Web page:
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Friday, April 19, 2024

Scientists discovered a Huge “ocean” near Earth’s core

Scientists have discovered a reservoir of water that is three times larger than the volume of all the oceans below the Earth’s surface, according to an international study. Water was found between the transition zone of the Earth’s upper and lower mantle.

The research team analyzed the speed diamond formed 660 meters below the earth’s surface using techniques including Raman spectroscopy and FTIR spectrometry, ANI reported.

The study confirmed something that had long been only a theory, namely that ocean water accompanies subducting plates and thus enters the transition zone. This means that the water cycle of our planet includes the interior of the Earth.

“These mineral transformations greatly hinder the movement of rock in the mantle,” explains prof. Frank Brenker of the Institute for Geosciences at Goethe University Frankfurt.

For example, mantle plumes—rising columns of hot rock from the deep mantle—sometimes stop just below the transition zone. The movement of mass in the opposite direction also stops.

Brenker says, “Subducting plates often have trouble breaking through the entire transition zone. So there’s a whole graveyard of such plates in this zone beneath Europe.”

Until now, however, it was not known what the long-term effects of “sucking” material into the transition zone are on its geochemical composition and whether there is a greater amount of water there.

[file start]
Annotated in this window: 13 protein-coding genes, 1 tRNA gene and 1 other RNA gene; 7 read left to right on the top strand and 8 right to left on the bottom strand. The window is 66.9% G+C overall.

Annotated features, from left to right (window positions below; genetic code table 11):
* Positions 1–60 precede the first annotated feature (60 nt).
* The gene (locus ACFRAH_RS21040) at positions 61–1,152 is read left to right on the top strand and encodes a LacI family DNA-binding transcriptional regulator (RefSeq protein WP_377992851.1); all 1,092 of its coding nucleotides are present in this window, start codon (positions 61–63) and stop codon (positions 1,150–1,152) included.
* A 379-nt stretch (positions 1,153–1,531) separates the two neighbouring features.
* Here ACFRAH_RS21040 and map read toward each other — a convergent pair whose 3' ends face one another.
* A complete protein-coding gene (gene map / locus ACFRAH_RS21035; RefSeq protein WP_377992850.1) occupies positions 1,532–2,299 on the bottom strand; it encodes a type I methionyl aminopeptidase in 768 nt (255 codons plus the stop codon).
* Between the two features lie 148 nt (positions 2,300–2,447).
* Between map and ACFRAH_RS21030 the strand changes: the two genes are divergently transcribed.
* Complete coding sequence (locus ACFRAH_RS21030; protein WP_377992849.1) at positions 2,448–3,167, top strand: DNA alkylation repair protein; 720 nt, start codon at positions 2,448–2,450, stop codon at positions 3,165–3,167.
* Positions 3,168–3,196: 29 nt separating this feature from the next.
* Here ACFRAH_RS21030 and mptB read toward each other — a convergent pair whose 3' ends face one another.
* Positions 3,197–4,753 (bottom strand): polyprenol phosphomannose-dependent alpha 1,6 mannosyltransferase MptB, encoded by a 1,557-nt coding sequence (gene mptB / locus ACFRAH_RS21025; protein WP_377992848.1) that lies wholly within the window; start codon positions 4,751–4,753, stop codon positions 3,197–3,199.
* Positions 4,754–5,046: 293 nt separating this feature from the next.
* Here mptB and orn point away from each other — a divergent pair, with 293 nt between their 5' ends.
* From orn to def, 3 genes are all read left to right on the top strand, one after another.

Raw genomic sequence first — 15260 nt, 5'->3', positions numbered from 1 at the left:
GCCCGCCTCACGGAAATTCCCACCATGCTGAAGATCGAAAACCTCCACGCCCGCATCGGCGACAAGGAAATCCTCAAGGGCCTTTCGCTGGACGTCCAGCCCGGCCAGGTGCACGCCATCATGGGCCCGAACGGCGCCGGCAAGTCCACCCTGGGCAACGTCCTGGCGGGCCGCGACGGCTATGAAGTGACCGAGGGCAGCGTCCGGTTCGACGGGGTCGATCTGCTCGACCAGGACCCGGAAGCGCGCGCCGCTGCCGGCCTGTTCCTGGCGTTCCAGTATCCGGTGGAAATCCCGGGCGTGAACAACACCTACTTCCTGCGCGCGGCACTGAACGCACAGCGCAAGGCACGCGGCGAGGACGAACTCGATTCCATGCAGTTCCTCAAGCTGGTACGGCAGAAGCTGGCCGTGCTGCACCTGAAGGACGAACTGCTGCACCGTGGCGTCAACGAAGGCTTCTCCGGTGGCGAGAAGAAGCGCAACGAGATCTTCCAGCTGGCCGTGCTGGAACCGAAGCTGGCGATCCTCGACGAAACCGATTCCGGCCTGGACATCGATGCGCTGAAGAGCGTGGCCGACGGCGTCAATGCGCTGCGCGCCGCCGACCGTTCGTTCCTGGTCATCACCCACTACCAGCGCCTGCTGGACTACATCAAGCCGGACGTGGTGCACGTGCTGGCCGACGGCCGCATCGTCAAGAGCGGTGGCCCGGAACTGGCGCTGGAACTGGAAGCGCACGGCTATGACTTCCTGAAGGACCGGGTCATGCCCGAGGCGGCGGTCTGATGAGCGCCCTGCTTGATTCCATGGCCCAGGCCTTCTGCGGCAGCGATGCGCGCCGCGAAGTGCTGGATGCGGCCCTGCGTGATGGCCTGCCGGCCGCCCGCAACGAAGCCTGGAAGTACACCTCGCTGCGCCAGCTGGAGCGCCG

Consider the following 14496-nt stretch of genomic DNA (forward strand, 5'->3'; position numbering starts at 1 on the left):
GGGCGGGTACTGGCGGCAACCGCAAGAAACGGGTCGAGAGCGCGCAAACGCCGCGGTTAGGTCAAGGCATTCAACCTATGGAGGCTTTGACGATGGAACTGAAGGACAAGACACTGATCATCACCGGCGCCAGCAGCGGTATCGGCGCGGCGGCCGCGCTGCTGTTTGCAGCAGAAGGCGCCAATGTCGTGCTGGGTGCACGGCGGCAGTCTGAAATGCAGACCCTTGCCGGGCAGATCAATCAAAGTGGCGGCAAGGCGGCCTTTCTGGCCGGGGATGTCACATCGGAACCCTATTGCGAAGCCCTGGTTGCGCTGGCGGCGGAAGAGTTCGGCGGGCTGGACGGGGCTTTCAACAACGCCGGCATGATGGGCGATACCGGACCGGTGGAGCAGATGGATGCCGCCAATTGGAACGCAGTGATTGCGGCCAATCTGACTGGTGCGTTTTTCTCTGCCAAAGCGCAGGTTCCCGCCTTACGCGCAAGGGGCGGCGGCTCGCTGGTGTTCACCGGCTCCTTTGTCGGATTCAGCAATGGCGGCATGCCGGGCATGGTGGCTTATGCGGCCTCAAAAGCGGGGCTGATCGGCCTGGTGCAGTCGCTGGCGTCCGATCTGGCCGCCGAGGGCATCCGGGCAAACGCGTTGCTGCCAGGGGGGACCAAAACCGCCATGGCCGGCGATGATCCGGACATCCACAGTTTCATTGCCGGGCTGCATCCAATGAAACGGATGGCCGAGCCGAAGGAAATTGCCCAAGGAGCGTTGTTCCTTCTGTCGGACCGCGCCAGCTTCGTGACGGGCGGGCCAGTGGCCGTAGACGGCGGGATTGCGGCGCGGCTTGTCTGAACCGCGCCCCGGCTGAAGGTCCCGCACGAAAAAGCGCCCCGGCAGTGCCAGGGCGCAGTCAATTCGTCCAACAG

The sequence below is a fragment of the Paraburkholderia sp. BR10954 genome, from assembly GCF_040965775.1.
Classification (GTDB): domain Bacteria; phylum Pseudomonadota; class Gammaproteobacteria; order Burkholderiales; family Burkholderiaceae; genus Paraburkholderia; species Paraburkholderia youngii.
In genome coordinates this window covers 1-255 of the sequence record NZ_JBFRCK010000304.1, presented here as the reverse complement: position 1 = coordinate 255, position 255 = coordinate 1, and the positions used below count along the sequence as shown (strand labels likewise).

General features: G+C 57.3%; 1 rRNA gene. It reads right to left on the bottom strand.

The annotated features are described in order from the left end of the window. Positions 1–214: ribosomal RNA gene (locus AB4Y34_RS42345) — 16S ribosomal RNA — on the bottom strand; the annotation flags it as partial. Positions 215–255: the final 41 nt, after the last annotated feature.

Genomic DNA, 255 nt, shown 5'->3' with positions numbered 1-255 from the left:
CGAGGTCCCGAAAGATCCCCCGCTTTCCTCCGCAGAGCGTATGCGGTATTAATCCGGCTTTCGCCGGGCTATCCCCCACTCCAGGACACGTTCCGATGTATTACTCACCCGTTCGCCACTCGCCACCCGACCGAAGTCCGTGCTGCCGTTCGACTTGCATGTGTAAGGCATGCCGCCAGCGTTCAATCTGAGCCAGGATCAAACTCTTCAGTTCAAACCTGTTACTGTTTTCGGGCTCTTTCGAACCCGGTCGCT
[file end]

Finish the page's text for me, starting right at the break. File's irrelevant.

Brenker explains: “Subducting plates also transport deep-sea sediments into the Earth’s interior. These sediments can hold large amounts of water and CO2. But until now, it was not clear how much enters the transition zone in a more stable form.

” hydrous minerals and carbonates – and therefore it was also unclear whether a large amount of water was actually stored there.’

Prevailing conditions would certainly help this. The dense minerals wadsleyite and ringwoodite can (unlike olivine at shallower depths) store large amounts of water – so much, in fact, that the transition zone would theoretically be able to absorb six times the amount of water in our oceans.

“So we knew that the boundary layer has a huge capacity to store water,” says Brenker. “But we didn’t know if that was really the case.”

The answer has now been provided by international studies in which the Frankfurt geoscientist participated. The research team analyzed a diamond from Botswana, Africa. It was formed at a depth of 660 kilometers, right at the interface of the transition zone and the lower mantle, where ringwoodite predominates.

Diamonds from this area are very rare, even among the rare super-deep origin diamonds that make up only one percent of diamonds. Analyzes revealed that the stone contains numerous ringwoodite inclusions – which exhibit a high water content.

Furthermore, the research group managed to determine the chemical composition of the stone. It was almost exactly the same as virtually every fragment of mantle rock found in basalts anywhere in the world. This showed that the diamond definitely came from a normal piece of the Earth’s mantle.

“In this study, we have shown that the transition zone is not a dry sponge, but contains a significant amount of water,” Brenker says, adding: “This also brings us one step closer to Jules Verne’s idea of ​​an ocean inside the Earth.”

The difference is that there is no ocean down there, but moist rock, which, according to Brenker, would be neither wet nor dripping with water.

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